Performing Arts: A Modern Silk Road

by Editorial

Upcoming dance festival celebrates the traditions of ancient trade route.
By Kinne Chapin

Silk Road Dance Company. (Photo by John G. Walter)

Hundreds of years ago, the Silk Road trade route transmitted both goods and culture from China to the Mediterranean. Now that we’re in the 21st century, the Silk Road Dance Festival hopes to revive the route’s tradition of cultural exchange. Drawing upon the history of the ancient Silk Road, the day-long festival, presented by the Asia Heritage Foundation, Uzbek Dance and Culture Society, and World Arts Focus, hopes to educate the metro area about the beauty of eastern dance and culture.

The festival, which will take place in Mount Rainier, Maryland, hopes to illuminate the diverse mix of Asian cultural traditions. During the day, guests can stop by the “chaikhona,” a traditional Uzbek teahouse, to sample the national dish, or take classes in Uzbek dance. The festival will also feature a Silk Road bazaar – perfect for envisioning yourself skirting the Gobi desert on your way to Europe. The festival will culminate in a performance of traditional dances from the Silk Road Dance Company, China’s The Xuejuan Performance Ensemble, and the Indian Kathak Dance of the Jayantika Dance Company.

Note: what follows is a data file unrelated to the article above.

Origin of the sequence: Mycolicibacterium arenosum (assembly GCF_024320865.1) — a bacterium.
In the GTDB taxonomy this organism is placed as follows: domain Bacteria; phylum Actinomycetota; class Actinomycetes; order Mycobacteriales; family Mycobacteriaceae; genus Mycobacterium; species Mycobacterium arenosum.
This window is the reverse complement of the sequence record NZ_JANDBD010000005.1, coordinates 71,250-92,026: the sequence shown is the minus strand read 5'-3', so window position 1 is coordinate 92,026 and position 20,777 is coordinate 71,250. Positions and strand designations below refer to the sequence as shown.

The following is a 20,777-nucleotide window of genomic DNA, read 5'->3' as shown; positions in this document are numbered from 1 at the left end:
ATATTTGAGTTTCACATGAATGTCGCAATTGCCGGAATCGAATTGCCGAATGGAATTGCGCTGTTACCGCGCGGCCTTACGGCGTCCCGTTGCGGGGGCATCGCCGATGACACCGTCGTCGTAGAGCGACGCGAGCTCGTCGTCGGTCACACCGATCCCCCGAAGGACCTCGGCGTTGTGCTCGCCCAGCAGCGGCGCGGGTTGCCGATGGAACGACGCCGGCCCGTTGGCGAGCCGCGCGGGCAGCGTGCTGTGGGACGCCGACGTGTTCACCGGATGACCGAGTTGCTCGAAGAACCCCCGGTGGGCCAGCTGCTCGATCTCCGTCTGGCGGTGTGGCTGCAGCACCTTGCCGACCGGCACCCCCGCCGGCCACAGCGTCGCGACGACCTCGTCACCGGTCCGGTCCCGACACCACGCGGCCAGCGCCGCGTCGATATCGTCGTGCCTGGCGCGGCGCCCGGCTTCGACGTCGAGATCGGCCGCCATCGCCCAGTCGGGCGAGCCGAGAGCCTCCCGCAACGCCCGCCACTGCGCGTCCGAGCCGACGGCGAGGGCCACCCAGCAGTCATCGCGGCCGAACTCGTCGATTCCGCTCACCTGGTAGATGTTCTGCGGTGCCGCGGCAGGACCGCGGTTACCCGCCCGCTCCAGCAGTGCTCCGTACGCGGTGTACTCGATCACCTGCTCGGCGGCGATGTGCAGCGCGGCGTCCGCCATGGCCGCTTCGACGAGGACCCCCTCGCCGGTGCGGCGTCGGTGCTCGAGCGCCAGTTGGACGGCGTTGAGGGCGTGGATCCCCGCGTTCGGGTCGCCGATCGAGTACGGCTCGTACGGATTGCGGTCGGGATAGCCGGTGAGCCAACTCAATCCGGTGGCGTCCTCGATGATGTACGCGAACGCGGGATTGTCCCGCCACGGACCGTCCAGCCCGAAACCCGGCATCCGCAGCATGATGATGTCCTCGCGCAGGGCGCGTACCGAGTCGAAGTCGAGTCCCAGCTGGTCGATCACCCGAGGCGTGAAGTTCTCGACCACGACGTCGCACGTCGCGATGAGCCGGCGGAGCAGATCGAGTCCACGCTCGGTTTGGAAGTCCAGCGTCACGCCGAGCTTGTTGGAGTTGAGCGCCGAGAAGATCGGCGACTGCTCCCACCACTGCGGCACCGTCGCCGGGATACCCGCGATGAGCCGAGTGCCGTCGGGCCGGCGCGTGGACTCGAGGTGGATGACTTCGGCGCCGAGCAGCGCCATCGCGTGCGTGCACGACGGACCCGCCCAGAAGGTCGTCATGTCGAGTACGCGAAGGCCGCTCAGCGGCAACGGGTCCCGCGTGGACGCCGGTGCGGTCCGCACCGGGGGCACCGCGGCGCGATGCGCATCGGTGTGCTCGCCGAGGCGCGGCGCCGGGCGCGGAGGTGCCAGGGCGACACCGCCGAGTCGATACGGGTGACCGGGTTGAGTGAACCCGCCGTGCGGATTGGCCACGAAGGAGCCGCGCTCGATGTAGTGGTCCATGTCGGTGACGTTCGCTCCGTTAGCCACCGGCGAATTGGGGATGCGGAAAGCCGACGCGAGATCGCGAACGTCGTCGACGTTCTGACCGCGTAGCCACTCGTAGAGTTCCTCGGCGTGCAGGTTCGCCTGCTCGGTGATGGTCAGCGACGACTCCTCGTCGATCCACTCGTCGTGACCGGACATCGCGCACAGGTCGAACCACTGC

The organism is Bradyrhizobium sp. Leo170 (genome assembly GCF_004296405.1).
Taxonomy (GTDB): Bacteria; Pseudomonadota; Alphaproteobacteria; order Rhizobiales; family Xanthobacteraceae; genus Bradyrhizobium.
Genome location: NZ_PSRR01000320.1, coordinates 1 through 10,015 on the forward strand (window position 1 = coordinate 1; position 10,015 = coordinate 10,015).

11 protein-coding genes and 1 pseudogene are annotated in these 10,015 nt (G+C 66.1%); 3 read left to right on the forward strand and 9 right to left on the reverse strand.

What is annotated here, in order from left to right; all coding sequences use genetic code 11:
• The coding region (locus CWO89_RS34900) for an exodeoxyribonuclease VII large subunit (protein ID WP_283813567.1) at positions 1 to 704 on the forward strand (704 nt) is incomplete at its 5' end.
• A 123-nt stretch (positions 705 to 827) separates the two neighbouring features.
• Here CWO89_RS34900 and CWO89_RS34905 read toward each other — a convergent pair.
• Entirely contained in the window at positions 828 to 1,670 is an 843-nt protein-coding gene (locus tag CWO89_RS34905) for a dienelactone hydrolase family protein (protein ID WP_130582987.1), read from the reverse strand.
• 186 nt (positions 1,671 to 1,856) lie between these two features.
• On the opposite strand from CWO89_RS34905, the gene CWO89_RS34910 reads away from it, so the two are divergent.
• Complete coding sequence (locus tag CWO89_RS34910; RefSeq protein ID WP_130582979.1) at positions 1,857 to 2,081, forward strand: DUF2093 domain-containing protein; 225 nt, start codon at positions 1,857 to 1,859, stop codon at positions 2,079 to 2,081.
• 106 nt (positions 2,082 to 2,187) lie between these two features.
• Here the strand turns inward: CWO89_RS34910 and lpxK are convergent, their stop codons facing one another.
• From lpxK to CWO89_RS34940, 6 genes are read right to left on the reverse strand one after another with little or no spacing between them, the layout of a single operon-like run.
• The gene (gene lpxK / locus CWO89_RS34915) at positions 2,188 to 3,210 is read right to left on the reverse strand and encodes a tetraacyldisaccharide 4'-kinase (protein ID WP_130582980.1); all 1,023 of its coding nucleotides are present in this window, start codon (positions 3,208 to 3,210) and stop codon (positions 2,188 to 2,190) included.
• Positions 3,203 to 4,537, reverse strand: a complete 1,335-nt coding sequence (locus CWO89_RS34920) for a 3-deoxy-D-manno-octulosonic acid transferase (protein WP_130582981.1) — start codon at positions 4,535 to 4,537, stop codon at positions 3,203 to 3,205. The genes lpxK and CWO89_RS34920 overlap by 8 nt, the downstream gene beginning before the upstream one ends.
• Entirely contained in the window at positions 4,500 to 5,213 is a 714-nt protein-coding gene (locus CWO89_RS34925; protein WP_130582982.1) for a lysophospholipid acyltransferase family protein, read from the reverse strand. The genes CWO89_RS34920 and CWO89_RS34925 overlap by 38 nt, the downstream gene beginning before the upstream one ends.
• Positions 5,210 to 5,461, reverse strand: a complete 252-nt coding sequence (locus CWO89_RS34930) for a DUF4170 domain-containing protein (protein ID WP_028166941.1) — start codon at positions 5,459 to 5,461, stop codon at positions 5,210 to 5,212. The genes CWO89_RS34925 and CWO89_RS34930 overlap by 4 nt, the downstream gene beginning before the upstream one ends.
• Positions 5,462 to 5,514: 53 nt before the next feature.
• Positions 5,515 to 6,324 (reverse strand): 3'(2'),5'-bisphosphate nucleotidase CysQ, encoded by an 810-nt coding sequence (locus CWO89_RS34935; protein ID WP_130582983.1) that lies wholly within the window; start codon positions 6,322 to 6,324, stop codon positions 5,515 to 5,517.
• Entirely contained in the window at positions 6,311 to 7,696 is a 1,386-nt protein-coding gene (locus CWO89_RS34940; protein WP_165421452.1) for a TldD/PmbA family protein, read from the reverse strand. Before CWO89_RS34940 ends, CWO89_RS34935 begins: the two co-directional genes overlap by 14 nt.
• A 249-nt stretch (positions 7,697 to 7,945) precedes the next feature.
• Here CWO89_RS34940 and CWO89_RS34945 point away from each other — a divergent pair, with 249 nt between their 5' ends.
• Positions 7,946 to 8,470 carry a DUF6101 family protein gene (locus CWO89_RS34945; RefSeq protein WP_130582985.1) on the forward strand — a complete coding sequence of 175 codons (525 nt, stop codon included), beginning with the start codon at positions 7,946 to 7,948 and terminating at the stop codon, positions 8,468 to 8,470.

Reflecting on the festival, Dr. Laurel Victoria Gray, the event’s organizer and specialist in the traditions and culture of Uzbekistan, focuses on the power of the visual.  “The Uzbeks have a great folk saying that it is better to see something once than to hear about it a thousand times, “ she explained. “Experiencing these dances in a cohesive concert – all performed in colorful, authentic costumes – will help audiences appreciate the vast range of styles and ethnicities of Asia.”

If you want to experience the diverse cultural traditions of Asia without buying a plane ticket, look no further. For more information and tickets to the Silk Road Dance Festival, click here.

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